February 2020 Newsflash
Ready, Steady BAKE!
Hector Day Geobake
Monday, 16 March 2020
How it works
Individuals/teams design and bake something edible and tasty (eg cake, slice) that demonstrates an aspect of the geosciences.
Email a photograph of the baked item to email@example.com by 11 pm, Monday 16 March with the title Geobake 2020, including:
- baker’s name (individual or team)
- 50-word geoscientific explanation of the baked item, and
- the baker’s contact details (email address and phone number).
The baked items could be consumed either at a workplace/community/Branch event (morning or afternoon tea) or in your family home.
National judging will take place in the week after Hector’s Day and will be announced in a Society Newsflash.
Prize pack includes a geological hammer, a copy of Continent on the Move and a free one-year subscription to GSNZ for 2020-21.
Hector Day is New Zealand’s annual national geosciences day held close to the birthday of pioneering NZ geoscientist, James Hector. The day aims to encourage social interaction between local people involved in Earth sciences through informal gatherings at Branch level. The Geo-Bake has been initiated by your National Committee, but the intention is to encourage social interaction at a local level. Branches or other community groupings are encouraged to meet informally to celebrate Hector Day and consume the baking.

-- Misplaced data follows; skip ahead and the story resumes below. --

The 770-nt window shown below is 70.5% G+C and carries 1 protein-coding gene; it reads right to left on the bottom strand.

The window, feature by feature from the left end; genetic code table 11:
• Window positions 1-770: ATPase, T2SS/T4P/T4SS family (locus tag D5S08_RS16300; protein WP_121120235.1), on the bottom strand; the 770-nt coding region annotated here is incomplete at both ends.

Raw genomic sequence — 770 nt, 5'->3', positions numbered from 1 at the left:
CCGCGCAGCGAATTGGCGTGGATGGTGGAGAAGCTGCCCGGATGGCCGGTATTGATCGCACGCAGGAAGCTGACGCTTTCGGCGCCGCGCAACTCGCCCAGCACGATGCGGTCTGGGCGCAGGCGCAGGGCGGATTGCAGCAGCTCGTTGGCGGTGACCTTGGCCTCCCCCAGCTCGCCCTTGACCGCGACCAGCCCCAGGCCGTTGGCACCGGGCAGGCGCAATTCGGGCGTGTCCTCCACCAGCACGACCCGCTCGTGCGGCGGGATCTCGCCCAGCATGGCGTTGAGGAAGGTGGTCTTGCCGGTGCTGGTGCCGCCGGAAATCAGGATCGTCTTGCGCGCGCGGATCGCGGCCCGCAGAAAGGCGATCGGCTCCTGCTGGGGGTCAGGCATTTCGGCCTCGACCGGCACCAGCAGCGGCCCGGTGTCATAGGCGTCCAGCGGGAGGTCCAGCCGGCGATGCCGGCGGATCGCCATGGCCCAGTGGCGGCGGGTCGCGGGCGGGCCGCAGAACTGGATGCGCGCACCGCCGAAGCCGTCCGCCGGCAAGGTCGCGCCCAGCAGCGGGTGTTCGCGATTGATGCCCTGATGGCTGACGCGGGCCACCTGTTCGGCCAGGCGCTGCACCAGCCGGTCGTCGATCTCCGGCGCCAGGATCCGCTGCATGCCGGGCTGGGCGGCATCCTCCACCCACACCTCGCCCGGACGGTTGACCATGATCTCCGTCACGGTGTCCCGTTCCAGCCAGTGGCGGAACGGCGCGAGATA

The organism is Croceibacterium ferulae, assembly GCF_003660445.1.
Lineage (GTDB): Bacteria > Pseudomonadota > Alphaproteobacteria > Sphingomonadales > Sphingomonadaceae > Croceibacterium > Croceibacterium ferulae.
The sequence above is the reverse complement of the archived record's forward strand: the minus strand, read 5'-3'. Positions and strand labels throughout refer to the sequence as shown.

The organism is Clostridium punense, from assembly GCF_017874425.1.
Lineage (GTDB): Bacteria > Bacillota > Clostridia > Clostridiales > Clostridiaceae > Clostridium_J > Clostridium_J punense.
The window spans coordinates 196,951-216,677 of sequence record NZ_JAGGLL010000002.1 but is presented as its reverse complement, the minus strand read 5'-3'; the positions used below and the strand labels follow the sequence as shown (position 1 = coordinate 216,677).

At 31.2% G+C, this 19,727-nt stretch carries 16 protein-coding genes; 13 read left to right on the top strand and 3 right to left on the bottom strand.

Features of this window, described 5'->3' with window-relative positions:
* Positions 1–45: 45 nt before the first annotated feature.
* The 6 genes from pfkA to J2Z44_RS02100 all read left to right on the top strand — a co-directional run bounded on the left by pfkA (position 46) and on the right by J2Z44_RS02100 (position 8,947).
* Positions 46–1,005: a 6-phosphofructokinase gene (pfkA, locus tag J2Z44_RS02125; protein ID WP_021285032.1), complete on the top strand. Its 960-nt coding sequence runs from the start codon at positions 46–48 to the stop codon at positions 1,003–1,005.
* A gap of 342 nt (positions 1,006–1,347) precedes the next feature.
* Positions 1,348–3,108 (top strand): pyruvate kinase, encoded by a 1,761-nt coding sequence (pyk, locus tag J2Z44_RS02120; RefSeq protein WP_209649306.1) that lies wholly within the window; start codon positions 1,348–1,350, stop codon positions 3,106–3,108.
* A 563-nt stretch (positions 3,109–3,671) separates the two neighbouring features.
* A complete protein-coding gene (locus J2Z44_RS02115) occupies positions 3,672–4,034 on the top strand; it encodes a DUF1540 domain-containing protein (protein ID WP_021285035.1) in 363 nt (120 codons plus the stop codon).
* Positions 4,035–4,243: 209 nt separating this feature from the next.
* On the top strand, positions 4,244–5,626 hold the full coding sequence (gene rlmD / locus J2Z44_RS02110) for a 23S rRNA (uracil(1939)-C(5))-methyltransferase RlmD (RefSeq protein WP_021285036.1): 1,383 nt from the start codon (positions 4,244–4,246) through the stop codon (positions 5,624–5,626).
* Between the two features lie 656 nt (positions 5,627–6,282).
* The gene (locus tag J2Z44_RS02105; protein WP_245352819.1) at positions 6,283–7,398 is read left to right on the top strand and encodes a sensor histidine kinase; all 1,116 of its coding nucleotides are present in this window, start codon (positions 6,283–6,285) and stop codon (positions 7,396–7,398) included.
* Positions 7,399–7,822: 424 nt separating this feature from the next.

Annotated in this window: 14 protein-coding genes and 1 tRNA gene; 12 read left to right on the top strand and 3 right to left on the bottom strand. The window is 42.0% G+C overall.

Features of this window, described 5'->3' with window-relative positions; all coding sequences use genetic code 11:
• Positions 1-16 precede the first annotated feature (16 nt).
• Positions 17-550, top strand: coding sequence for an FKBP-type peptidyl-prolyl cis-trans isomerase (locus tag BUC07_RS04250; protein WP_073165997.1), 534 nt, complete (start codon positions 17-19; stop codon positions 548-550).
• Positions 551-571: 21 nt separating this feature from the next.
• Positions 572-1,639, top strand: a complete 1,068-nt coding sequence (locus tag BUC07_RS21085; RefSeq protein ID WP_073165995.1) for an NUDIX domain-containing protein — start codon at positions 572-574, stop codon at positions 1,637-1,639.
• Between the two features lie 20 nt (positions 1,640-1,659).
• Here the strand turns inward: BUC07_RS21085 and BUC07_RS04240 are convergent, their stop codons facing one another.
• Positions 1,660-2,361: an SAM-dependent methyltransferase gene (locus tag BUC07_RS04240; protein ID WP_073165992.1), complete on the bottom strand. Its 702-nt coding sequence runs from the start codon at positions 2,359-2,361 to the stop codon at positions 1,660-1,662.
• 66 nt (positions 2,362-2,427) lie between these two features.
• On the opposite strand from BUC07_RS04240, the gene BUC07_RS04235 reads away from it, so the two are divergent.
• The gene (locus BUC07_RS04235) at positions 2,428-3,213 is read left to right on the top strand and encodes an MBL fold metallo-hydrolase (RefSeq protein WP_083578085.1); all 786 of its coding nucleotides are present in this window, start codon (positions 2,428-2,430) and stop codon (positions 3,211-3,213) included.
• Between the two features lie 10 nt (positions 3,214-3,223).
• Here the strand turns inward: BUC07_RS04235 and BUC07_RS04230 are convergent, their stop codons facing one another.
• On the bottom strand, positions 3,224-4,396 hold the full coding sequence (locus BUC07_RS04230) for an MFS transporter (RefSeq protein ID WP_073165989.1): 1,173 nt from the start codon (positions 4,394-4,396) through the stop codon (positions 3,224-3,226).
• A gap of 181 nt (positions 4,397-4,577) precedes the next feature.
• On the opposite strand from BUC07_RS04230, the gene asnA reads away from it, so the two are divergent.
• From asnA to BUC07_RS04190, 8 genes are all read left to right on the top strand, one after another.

The Wonder Project
The Wonder Project is Engineering New Zealand's initiative to get the next generation excited about a career in science, technology, engineering and maths.
In 2020, they need 800 STEM professionals to join their network of Wonder Project Ambassadors. It's about sparking wonder in STEM from a young age, building confidence, and having all young Kiwis believing they can achieve remarkable things. Training will be provided.
For more information visit the Wonder Project website.
Call for papers on Hikurangi geology
The New Zealand Journal of Geology and Geophysics is currently calling for papers for a special issue entitled: 'Understanding sedimentary systems of the Hikurangi Subduction Margin'.
The chief guest editor is GSNZ member Lorna Strachan (University of Auckland).
More information is available from the New Zealand Journal of Geology and Geophysics website
Expressions of interest are due 3 April.